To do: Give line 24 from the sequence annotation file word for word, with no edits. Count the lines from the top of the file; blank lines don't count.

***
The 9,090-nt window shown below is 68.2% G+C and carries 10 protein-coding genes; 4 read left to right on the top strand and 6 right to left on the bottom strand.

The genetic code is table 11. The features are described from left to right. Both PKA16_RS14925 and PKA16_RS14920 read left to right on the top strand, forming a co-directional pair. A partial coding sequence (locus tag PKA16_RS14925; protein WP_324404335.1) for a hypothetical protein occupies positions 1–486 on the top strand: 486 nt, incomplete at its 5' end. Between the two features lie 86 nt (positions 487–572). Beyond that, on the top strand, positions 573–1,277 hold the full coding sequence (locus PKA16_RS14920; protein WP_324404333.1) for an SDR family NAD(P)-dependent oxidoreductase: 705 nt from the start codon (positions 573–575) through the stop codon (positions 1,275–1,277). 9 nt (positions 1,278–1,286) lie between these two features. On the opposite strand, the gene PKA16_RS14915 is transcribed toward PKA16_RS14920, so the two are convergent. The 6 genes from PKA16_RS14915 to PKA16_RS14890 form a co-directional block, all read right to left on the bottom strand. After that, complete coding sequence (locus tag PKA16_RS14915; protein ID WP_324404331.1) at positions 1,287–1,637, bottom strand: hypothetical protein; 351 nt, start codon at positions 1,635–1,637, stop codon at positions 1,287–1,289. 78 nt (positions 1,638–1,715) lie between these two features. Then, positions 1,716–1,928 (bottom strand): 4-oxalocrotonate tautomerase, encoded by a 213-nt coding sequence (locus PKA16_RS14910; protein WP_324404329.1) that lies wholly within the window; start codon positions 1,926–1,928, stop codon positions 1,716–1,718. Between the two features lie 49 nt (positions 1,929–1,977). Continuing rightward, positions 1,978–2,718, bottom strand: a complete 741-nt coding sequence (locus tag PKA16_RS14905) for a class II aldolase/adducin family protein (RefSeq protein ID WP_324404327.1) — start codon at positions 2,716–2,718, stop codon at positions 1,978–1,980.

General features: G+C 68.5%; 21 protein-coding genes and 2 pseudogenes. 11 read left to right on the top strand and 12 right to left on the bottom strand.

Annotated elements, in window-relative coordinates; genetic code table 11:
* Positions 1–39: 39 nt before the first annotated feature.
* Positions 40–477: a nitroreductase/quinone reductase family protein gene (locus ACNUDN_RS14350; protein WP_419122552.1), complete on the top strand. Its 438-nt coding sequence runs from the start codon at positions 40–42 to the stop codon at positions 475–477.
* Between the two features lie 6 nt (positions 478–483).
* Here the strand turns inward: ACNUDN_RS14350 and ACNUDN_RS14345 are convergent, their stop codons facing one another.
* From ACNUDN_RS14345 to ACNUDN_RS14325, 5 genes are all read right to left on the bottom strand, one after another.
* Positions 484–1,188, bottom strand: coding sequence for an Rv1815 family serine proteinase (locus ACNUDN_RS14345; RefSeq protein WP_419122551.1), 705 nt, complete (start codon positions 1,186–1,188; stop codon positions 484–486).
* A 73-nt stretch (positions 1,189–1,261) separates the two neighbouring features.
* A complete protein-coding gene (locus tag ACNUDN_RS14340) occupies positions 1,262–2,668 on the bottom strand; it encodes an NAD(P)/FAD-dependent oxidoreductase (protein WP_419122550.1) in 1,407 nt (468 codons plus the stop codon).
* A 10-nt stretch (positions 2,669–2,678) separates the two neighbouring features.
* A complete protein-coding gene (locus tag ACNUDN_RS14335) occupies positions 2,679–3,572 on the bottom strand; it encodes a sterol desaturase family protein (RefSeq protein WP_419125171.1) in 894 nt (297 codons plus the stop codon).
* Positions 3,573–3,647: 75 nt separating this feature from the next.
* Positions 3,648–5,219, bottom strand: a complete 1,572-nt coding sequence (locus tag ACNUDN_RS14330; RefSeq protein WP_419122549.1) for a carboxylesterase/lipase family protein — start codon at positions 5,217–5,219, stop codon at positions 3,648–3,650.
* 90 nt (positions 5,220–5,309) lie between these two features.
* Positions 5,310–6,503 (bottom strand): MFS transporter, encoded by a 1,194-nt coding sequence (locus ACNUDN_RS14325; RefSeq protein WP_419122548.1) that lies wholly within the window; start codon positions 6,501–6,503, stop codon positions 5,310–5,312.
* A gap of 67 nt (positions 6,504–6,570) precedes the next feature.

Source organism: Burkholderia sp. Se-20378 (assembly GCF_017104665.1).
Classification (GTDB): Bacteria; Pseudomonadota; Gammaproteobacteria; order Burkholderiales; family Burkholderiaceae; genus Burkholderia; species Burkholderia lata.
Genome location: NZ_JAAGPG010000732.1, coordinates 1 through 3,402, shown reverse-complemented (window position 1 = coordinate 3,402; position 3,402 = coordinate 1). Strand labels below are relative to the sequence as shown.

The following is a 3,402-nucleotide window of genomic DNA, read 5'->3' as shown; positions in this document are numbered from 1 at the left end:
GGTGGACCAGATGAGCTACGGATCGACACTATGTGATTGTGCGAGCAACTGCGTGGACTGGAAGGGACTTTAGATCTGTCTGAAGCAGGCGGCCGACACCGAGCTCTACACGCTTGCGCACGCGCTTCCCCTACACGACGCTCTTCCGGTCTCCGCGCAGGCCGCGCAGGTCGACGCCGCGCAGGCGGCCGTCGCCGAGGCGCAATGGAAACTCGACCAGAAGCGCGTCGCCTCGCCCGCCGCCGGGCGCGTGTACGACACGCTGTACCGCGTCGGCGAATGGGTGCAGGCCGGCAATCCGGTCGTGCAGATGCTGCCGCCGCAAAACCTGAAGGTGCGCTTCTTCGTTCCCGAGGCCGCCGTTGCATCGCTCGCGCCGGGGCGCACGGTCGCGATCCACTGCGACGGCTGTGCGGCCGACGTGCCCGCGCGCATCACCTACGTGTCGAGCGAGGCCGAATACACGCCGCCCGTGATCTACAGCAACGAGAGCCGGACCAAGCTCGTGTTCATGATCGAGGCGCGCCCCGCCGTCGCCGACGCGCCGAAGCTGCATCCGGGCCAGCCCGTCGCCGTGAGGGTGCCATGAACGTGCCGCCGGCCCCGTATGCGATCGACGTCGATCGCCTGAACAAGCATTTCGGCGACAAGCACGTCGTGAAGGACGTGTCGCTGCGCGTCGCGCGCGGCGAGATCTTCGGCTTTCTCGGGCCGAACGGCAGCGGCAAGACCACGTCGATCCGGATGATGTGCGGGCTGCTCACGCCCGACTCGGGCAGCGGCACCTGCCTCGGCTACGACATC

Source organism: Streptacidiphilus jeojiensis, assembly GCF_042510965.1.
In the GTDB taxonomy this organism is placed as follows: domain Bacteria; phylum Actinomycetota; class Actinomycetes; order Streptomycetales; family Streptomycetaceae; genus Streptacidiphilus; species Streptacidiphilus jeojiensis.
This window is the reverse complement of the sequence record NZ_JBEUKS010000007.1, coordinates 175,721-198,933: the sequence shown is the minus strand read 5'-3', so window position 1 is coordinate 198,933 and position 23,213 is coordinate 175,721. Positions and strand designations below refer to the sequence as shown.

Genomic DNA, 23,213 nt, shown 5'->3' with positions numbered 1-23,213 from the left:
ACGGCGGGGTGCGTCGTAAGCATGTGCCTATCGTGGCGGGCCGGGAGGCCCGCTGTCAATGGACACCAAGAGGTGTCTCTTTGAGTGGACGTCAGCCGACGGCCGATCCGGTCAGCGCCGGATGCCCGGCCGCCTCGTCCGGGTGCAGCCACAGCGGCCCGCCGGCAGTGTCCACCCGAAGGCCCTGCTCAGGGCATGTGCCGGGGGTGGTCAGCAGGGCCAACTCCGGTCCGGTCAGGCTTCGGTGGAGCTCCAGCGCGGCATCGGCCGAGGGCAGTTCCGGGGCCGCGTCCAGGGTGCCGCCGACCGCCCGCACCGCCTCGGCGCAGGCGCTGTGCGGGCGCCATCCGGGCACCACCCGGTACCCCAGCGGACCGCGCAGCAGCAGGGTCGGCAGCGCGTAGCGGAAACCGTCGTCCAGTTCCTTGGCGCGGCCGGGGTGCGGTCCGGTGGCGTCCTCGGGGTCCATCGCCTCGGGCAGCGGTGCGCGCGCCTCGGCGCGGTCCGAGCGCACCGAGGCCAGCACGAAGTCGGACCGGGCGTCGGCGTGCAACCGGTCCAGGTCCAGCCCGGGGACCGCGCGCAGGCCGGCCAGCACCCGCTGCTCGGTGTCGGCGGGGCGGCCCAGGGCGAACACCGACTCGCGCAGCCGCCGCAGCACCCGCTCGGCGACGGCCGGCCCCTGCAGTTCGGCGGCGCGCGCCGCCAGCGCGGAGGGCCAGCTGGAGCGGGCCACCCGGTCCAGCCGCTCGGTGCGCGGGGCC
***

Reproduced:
GGTGGACCAGATGAGCTACGGATCGACACTATGTGATTGTGCGAGCAACTGCGTGGACTGGAAGGGACTTTAGATCTGTCTGAAGCAGGCGGCCGACACCGAGCTCTACACGCTTGCGCACGCGCTTCCCCTACACGACGCTCTTCCGGTCTCCGCGCAGGCCGCGCAGGTCGACGCCGCGCAGGCGGCCGTCGCCGAGGCGCAATGGAAACTCGACCAGAAGCGCGTCGCCTCGCCCGCCGCCGGGCGCGTGTACGACACGCTGTACCGCGTCGGCGAATGGGTGCAGGCCGGCAATCCGGTCGTGCAGATGCTGCCGCCGCAAAACCTGAAGGTGCGCTTCTTCGTTCCCGAGGCCGCCGTTGCATCGCTCGCGCCGGGGCGCACGGTCGCGATCCACTGCGACGGCTGTGCGGCCGACGTGCCCGCGCGCATCACCTACGTGTCGAGCGAGGCCGAATACACGCCGCCCGTGATCTACAGCAACGAGAGCCGGACCAAGCTCGTGTTCATGATCGAGGCGCGCCCCGCCGTCGCCGACGCGCCGAAGCTGCATCCGGGCCAGCCCGTCGCCGTGAGGGTGCCATGAACGTGCCGCCGGCCCCGTATGCGATCGACGTCGATCGCCTGAACAAGCATTTCGGCGACAAGCACGTCGTGAAGGACGTGTCGCTGCGCGTCGCGCGCGGCGAGATCTTCGGCTTTCTCGGGCCGAACGGCAGCGGCAAGACCACGTCGATCCGGATGATGTGCGGGCTGCTCACGCCCGACTCGGGCAGCGGCACCTGCCTCGGCTACGACATC